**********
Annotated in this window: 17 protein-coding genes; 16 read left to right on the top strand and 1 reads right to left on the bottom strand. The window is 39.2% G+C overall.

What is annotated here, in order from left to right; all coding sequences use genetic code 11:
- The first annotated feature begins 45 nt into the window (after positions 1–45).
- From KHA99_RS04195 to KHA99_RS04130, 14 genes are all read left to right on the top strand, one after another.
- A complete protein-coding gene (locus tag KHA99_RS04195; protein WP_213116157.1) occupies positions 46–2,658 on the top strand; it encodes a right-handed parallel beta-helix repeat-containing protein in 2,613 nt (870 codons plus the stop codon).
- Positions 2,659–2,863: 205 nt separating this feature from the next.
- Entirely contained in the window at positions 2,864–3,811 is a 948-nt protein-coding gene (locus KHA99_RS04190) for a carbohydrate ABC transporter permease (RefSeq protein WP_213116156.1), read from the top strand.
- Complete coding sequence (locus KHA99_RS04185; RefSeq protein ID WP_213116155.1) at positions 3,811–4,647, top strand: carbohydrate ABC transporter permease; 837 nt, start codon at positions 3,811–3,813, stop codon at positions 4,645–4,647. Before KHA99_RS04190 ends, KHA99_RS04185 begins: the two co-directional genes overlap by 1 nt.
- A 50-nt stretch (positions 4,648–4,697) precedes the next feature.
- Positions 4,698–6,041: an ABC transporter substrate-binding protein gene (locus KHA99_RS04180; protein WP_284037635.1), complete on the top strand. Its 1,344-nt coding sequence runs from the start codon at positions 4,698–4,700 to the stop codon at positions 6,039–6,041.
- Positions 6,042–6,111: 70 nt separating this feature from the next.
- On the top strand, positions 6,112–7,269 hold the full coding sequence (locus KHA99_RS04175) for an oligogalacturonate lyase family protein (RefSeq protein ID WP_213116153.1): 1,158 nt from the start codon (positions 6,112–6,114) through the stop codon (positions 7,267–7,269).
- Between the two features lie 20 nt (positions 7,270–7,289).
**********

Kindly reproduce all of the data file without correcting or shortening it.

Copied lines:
Annotated in this window: 17 protein-coding genes; 16 read left to right on the top strand and 1 reads right to left on the bottom strand. The window is 39.2% G+C overall.

What is annotated here, in order from left to right; all coding sequences use genetic code 11:
- The first annotated feature begins 45 nt into the window (after positions 1–45).
- From KHA99_RS04195 to KHA99_RS04130, 14 genes are all read left to right on the top strand, one after another.
- A complete protein-coding gene (locus tag KHA99_RS04195; protein WP_213116157.1) occupies positions 46–2,658 on the top strand; it encodes a right-handed parallel beta-helix repeat-containing protein in 2,613 nt (870 codons plus the stop codon).
- Positions 2,659–2,863: 205 nt separating this feature from the next.
- Entirely contained in the window at positions 2,864–3,811 is a 948-nt protein-coding gene (locus KHA99_RS04190) for a carbohydrate ABC transporter permease (RefSeq protein WP_213116156.1), read from the top strand.
- Complete coding sequence (locus KHA99_RS04185; RefSeq protein ID WP_213116155.1) at positions 3,811–4,647, top strand: carbohydrate ABC transporter permease; 837 nt, start codon at positions 3,811–3,813, stop codon at positions 4,645–4,647. Before KHA99_RS04190 ends, KHA99_RS04185 begins: the two co-directional genes overlap by 1 nt.
- A 50-nt stretch (positions 4,648–4,697) precedes the next feature.
- Positions 4,698–6,041: an ABC transporter substrate-binding protein gene (locus KHA99_RS04180; protein WP_284037635.1), complete on the top strand. Its 1,344-nt coding sequence runs from the start codon at positions 4,698–4,700 to the stop codon at positions 6,039–6,041.
- Positions 6,042–6,111: 70 nt separating this feature from the next.
- On the top strand, positions 6,112–7,269 hold the full coding sequence (locus KHA99_RS04175) for an oligogalacturonate lyase family protein (RefSeq protein ID WP_213116153.1): 1,158 nt from the start codon (positions 6,112–6,114) through the stop codon (positions 7,267–7,269).
- Between the two features lie 20 nt (positions 7,270–7,289).